Document Type

Dissertation - Open Access

Award Date

1971

Degree Name

Doctor of Philosophy (PhD)

Department

Animal Science

First Advisor

C.W. Carlson

Abstract

The nature of the rachitogenic activity of isolated soy protein was investigated in fifteen studies. A RP-100-glucose purified diet was fed to day-old turkey poults housed in stainless steel batteries. Feed and water were provided ad libitum. Corn, oat hulls, solvent-extracted soybean meal, full-fat extruded soybeans, C-1 protein, casein and texturized forms of soy protein were added to the basal diet at various levels. All feedstuffs were added at two particle sizes: natural form of the feedstuff (>250 u); and ground in a ball mill (<250 >u). The effects of autoclaving for 60 minutes at 120°C were also investigated. Calcium, phosphorus and Vitamin D3 levels were maintained at or above the National Research Council recommendations in all diets. Parameters used for evaluation of the rachitogenic activity were body weight, percent bone ask to indicate extent of calcification and percent mortality at the end of the four-week trials. The following conclusions were derived from these investigations: 1. Substitution of corn, oat hulls or solvent-extracted soybean meal at 5 percent of the basal diet improves the poults’ body weight and bone ash. Grinding these natural feedstuffs to less than 250 microns eliminates these beneficial effects. 2. The addition of 3 percent feed grade dicalcium phosphate to the isolated soy-glucose basal diets improves the poults’ body weight and percent bone ash regardless of the particle size of the product. 3. Grinding a practical turkey starter to less than 250 microns greatly depresses body weight and bone ash of the poults. 4. Autoclaving the isolated soy protein of the basal diet improves the poults’ body weight and bone ash. Grinding the autoclaved diet depresses the poults’ body weight and bone ash. These responses are different and separable since the order can be reversed. For example, grinding first or autoclaving first followed by the other produces similar results. 5. Soaking and drying either the protein portion or the sugar portion of the diet is not a means of increasing the effective particle size of the diet. 6. Texturized forms of isolated soy protein were not effective means of overcoming the rachitogenic of small particle size. 7. Levels of phytic acid comparable to that present in soy protein did not produce any inhibitory effects when added to casein-glucose diets.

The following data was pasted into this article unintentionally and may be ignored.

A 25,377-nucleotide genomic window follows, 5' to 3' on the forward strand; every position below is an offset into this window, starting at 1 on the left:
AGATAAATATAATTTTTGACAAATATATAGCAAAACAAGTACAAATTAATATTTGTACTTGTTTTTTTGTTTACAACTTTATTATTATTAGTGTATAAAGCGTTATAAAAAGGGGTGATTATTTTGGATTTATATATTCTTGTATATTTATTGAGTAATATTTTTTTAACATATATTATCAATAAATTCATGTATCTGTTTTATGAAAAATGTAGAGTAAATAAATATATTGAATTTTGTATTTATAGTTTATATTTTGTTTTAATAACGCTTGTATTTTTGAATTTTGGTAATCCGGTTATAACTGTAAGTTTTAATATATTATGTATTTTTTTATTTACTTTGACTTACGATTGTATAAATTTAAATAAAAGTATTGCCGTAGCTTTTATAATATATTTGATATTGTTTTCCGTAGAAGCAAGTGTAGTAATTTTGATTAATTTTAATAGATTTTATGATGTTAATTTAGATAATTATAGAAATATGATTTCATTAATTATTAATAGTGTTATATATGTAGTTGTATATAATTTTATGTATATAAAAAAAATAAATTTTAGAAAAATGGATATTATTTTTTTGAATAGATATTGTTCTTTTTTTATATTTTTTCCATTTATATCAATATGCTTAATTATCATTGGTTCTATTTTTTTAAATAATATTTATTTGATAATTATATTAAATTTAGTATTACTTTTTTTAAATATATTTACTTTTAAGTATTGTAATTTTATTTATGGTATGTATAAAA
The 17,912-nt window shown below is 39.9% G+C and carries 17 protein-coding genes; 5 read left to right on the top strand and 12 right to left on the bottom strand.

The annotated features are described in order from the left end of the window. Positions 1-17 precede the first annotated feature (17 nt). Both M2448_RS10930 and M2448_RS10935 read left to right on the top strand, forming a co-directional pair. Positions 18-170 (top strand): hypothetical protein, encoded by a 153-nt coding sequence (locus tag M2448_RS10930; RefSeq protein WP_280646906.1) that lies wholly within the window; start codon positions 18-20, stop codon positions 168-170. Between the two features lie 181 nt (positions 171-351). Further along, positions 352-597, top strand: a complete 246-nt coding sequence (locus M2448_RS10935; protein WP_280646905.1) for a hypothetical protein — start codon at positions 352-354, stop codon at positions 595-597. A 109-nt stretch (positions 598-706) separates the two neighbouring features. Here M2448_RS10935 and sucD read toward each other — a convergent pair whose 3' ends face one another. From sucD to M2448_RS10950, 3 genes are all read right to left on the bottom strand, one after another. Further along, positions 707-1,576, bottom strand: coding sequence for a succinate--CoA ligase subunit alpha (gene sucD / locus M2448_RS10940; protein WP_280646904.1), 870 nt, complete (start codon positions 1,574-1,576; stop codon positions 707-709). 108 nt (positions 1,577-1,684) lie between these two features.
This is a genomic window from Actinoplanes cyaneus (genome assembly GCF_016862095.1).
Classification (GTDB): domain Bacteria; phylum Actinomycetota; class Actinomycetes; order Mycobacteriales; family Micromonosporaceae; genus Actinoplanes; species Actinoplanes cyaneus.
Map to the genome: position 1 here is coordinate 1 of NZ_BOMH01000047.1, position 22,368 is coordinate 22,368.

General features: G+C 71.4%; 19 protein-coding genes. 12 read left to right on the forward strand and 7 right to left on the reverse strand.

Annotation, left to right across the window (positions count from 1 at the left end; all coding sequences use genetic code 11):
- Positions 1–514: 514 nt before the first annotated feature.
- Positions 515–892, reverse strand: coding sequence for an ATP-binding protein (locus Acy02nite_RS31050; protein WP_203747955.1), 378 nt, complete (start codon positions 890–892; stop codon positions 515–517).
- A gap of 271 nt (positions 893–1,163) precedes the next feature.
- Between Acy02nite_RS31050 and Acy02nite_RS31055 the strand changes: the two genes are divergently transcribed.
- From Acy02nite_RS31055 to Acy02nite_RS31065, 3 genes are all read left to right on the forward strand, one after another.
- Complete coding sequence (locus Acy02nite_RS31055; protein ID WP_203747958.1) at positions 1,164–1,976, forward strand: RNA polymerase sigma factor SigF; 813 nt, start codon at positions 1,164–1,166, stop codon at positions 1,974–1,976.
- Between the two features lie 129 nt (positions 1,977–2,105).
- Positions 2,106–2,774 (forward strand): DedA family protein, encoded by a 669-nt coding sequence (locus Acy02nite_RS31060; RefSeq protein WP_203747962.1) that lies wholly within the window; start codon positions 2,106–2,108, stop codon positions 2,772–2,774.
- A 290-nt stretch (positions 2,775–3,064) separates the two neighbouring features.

Library of Congress Subject Headings

Soybean meal as feed

Format

application/pdf

Number of Pages

110

Publisher

South Dakota State University

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